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Intrusive thoughts in children

(11 Posts)
Jezabelle Tue 16-Apr-13 19:49:41

Not sure I'm posting in the right place, but here goes! My DD, (just turned 7) and is currently having a lot of trouble with "bad thoughts". This ranges from telling her toys to "shut up" in her head, to being crawled over by hundreds of beetles. Whilst by a river recently she burst into tears and eventually told me that she was thinking of me drowning.

She is otherwise a happy, confident, outgoing girl. She is naturally very thoughtful and emotionally sensitive but does have a resilience in social situations. At the moment these thoughts seem to be plaguing her somewhat. I am hoping it's just a phase but wonder if there's anything I can do for her. I realise most people have intrusive thoughts to some extent, but she seems so young.

So, I have just explain to her that everyone has "bad thoughts" that pop into their heads from time to time. It's natural and normal and nothing to worry about/ feel guilty about. No one can hear her thoughts so she shouldn't worry if she says horrible things in her head to her toys or even people. I have told her it's ok to talk about it and tell me about it and I won't be shocked or cross about what she's thinking. I sometimes try to joke about it to lighten the mood, (not making fun of her though).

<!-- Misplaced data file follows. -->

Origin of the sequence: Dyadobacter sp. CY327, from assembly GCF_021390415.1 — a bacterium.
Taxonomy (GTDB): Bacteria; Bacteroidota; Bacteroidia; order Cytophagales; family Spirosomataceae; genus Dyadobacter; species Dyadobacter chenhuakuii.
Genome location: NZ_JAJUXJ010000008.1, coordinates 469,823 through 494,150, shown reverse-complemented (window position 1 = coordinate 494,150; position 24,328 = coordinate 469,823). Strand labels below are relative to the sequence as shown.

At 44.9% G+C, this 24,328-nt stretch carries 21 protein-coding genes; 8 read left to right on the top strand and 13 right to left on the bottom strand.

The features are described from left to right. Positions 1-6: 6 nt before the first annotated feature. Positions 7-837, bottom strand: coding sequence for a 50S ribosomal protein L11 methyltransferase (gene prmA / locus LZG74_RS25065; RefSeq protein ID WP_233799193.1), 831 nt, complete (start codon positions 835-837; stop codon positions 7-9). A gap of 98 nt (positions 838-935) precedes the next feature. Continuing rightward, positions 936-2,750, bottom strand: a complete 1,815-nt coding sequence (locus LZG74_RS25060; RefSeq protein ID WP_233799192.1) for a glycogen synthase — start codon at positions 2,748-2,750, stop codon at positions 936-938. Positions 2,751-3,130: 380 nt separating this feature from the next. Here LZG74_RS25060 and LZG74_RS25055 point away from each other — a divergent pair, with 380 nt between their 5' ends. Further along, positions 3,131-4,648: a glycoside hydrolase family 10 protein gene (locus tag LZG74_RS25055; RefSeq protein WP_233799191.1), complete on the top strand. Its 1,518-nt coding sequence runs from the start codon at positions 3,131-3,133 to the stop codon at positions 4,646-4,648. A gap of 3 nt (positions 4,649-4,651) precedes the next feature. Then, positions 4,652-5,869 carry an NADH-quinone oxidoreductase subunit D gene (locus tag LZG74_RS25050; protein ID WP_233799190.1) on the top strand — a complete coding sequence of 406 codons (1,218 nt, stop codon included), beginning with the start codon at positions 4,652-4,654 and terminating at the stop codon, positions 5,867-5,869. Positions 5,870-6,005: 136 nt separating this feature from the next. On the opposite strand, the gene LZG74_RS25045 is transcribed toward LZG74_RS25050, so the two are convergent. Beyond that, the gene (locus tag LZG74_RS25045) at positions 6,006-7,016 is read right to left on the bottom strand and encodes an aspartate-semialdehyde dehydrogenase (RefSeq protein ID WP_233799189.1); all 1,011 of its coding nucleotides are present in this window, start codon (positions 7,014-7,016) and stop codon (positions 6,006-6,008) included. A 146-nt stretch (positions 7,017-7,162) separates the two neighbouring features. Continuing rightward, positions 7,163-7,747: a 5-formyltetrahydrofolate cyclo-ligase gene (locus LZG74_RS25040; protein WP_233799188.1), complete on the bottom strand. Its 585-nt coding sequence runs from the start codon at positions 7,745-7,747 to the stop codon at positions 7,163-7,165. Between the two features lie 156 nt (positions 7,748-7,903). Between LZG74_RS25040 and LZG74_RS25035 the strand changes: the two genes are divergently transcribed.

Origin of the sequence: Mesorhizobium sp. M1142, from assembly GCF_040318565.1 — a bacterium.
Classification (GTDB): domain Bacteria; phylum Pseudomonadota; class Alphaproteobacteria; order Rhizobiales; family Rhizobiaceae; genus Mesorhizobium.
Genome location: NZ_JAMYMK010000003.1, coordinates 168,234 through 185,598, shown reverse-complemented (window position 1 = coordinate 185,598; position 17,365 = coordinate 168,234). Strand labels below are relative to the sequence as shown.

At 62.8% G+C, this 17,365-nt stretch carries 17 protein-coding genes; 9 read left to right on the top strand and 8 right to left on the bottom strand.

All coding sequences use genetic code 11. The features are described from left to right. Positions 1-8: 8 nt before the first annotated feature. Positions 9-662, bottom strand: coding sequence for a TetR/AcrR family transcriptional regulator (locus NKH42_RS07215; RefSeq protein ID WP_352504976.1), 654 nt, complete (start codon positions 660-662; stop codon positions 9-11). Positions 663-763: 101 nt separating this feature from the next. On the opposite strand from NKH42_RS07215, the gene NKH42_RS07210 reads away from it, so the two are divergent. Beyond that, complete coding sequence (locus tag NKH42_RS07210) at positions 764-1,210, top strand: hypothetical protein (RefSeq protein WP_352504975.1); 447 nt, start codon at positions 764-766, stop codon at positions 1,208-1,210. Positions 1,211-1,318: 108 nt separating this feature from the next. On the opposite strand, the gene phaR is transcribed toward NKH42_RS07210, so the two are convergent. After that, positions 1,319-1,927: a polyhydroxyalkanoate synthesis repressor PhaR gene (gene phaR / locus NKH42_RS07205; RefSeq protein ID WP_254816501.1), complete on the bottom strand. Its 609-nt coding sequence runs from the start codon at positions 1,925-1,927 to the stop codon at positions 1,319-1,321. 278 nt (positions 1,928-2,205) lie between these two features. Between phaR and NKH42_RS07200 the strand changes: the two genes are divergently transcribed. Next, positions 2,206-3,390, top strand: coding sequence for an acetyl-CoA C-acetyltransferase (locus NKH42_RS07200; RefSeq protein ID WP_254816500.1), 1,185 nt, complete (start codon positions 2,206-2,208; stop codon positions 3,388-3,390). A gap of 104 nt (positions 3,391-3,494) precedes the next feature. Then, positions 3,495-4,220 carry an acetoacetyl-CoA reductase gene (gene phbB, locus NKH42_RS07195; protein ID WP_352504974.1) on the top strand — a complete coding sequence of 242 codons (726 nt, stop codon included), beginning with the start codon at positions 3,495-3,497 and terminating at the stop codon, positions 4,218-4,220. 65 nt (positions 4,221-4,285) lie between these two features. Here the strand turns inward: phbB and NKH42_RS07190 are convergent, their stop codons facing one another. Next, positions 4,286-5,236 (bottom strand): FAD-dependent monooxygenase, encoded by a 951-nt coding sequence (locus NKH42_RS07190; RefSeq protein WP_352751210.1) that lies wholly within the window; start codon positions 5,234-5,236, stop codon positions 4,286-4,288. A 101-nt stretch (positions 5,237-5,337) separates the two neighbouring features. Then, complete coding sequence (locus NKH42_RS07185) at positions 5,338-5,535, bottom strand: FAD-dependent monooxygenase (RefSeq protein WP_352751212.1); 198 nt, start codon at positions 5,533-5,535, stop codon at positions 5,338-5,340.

What would you do?

sensesworkingovertime Tue 16-Apr-13 20:09:17

Hi Jez she sounds a bit like my DD (11yrs) who I've got a post about at the moment. I can see why it would worry you but I'm not saying there is anything to worry unduly about. You just wonder if it's normal don't you? Probably the naturally very thoughtful and emotionally sensitive bit has a lot to do with it. No doubt she really thinks about things a lot and feels things deeply. I know when my DD did the Great Fire of London at school she was worried about fire for ages. I also remember a work colleague of mine, years ago, having problems with her daughter, I think she was about 9 at the time and was becoming very serious and worried about everything but it was just a phase.

Does she watch any of the news or see papers? I know it can't be avoided but obviously they might affect more sensitive children. Our fave topic at the tea table seems to be Korea at the moment!

And don't forget, at that age, their imagination is really strong, it sounds like you are doing the right things with the chats to me. Just try and gently find out if there is anything else bothering her, at school, or something someone might have said to worry her? Good luck.

Branleuse Tue 16-Apr-13 20:23:21

my ds12 gets this, and i do too

Jezabelle Tue 16-Apr-13 21:11:45

Thanks for replies. Yes Bran, I also have lots of intrusive thoughts myself. Fairly disturbing ones at times! I guess maybe it's just her makeup. Senses, I suppose other than being there for them there is not a lot we can do. We can not have their thoughts for them much as we would like to!

I do regularly say to her that there is nothing that I can do because they are her thoughts and she needs to find a way in her head with coping with them and taking power of her own mind. Sounds a bit harsh in some respects, but I feel that this may empower her in the sense of making her realise that she can take control. I've said that although she can't help thinking those thoughts, she can try to break the cycle so she doesn't dwell on them.

lovelilies Tue 16-Apr-13 21:22:47